Traveling with Twain

In Search of America's Identity

An archaeological dig at the Quarles farmstead

Karen Hunt

Finding archaeologist Karen Hunt is kind of a hassle. She’s hidden, sort of like the artifacts she and volunteers dig for during September weekends at the Mark Twain Archaeology Dig. It’s home to the former farmstead of John Adams Quarles, Mark Twain’s uncle. Twain spent summers on the farm, and here he became acquainted with the Quarles’ slaves. One in particular, Uncle Dan’l, might have been the inspiration for Twain’s character Jim.

To get to Hunt’s farmstead excavation site, she instructs us to pass Grandma’s Country Music on Highway 107 and look for a red and white building, meanwhile the road seems like it’s getting narrower with each turn. We drive right past Hunt, who is waiting for us in her gray pickup truck.

When we finally do arrive, instead of getting out of our vehicles for the usual introductions, Hunt jumps back in her truck and leads us a quarter-mile up the side of a steep hill. I was a little worried about our minivan, considering it had yet to perform in mildly off-road situations. (It was fine. Luckily.)

Hunt, 71, has dedicated her life to uncovering what’s beneath the ground on top of this hill, which provides a sweeping view of the landscape. Today it’s the glass shards from a broken window and the top of a candy dish; other days it’s a doll or a clay pipe.

“I’m just trying to say this is your missing link, people,” Hunt says. Most living history farms, she says, rely on speculation, but her work is moving beyond that. Ultimately, she says, it’s going to help verify Twain’s writings about the farm.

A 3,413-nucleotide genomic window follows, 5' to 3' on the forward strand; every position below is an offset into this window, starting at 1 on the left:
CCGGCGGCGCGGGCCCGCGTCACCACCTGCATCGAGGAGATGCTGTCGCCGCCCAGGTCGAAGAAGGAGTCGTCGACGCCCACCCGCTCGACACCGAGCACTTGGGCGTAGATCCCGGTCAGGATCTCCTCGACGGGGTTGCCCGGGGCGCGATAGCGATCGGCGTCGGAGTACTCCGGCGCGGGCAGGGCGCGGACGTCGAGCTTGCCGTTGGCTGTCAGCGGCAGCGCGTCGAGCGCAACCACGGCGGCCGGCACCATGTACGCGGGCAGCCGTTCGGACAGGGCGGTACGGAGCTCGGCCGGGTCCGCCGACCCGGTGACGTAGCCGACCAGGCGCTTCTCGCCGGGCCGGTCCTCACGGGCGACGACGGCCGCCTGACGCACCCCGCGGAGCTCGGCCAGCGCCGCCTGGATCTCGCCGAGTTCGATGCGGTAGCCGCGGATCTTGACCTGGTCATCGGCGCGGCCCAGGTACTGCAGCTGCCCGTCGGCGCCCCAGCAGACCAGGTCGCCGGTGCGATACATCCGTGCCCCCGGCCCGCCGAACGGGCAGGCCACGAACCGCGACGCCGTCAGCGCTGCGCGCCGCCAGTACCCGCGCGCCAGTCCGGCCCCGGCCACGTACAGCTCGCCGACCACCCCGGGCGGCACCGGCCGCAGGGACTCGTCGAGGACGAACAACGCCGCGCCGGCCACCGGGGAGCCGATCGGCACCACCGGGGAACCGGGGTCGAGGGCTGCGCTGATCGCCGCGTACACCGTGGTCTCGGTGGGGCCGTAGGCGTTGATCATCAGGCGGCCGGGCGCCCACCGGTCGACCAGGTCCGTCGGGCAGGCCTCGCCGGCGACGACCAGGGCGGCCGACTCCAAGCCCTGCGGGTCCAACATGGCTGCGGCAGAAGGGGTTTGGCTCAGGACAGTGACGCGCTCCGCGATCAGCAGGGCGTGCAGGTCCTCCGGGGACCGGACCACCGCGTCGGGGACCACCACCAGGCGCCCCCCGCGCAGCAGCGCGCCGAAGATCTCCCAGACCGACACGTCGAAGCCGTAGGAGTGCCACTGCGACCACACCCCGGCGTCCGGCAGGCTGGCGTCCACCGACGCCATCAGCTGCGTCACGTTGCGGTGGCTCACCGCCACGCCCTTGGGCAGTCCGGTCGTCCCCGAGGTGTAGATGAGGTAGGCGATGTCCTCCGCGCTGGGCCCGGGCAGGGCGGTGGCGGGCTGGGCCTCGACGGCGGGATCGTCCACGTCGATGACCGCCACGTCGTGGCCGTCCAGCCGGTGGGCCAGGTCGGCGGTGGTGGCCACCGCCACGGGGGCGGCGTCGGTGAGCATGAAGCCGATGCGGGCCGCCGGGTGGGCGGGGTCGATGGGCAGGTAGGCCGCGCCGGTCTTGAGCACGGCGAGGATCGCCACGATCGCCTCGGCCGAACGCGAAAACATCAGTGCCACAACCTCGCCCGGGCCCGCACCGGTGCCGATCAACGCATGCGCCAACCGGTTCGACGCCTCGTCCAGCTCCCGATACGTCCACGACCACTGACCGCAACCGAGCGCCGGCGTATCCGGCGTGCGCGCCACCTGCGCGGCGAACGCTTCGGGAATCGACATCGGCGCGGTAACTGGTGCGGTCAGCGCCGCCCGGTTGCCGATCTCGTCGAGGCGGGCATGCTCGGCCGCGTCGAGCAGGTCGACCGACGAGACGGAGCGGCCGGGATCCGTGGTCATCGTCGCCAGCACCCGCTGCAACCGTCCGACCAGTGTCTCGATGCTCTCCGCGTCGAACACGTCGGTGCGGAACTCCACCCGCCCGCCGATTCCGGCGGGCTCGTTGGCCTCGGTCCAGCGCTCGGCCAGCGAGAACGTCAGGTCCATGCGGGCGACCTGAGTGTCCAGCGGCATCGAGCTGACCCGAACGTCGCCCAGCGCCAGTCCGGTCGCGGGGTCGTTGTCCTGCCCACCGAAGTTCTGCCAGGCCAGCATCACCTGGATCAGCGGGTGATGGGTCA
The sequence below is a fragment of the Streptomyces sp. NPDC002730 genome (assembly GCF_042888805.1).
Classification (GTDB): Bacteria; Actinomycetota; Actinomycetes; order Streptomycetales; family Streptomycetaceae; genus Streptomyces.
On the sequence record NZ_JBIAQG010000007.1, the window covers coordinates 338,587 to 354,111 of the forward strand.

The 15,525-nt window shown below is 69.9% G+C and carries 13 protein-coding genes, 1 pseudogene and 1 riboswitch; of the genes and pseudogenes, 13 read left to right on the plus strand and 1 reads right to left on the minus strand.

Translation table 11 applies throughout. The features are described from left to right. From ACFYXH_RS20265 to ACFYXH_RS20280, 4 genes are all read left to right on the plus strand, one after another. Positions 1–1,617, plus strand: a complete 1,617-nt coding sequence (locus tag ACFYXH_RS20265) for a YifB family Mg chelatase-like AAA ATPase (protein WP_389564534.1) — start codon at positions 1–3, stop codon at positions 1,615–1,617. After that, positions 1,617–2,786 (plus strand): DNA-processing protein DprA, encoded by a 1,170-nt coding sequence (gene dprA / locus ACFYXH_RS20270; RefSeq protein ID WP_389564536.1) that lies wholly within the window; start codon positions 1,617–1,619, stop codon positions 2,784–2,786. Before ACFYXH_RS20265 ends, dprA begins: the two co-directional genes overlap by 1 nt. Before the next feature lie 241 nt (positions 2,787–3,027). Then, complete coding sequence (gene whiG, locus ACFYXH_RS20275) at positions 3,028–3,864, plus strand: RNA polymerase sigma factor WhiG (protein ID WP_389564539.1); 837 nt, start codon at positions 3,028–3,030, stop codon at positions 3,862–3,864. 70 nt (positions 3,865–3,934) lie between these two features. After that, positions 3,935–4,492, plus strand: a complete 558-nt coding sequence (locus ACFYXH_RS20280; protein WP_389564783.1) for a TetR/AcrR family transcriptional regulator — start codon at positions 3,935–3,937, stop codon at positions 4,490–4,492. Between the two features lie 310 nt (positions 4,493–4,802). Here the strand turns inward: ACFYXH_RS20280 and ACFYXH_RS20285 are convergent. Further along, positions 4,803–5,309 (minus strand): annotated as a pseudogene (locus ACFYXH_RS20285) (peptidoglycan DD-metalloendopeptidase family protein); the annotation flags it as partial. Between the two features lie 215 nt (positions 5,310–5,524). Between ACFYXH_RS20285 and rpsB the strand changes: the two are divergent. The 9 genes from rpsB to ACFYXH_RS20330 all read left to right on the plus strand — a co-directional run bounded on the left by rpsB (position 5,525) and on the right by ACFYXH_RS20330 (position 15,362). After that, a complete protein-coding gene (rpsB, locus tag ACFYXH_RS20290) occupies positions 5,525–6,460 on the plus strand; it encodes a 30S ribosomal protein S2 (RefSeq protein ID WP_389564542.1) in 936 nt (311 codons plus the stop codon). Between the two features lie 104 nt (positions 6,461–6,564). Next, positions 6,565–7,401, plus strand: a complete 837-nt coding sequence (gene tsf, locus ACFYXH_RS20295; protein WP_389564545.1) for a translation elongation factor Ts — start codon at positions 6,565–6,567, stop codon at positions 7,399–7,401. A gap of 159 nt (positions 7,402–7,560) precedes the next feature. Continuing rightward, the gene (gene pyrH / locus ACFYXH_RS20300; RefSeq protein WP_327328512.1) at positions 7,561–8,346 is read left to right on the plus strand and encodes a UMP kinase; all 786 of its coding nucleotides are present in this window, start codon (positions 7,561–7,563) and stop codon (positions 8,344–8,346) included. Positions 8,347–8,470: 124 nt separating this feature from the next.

“Nobody knew this structure was there until I decided to prove it,” she says.

Hunt uses electromagnetic photo fields to diagram the farmstead. With this technology, she can map any structure that had been there for more than six months. As a result the site is a maze of colored tape and flags, which mark the walls, windows and doors of the Quarles farmstead.

As Hunt gives us the tour, she beckons us inside. “But you have to go through the door,” she says. It’s a joke, which I don’t realize at first thanks to her dry humor. The door she’s talking about hasn’t existed for at least a hundred years. It’s marked by two tiny blue flags stuck in the ground.

The Mark Twain Archaeology Dig site

Hunt reconstructed the two-story house that now sits on the property. Although much of the structure is new, the winding walnut staircase is from the 1830s, and the oak logs and wooden chinking on the interior are from the 1830s and 1850s.

Today a mother-daughter team in bandanas is scraping away at the dirt with little pointy tools, while another woman sits among buckets of dirt underneath a canopy tent. Two men in suspenders watch and work.

Hunt was introduced to the site in the early 1970s, and it floated in and out of her life until 1991, when she bought the property. No one had excavated it before. In fact, a couple had parked their trailer home on top of the house’s old foundation. They had no idea what was sitting under them.


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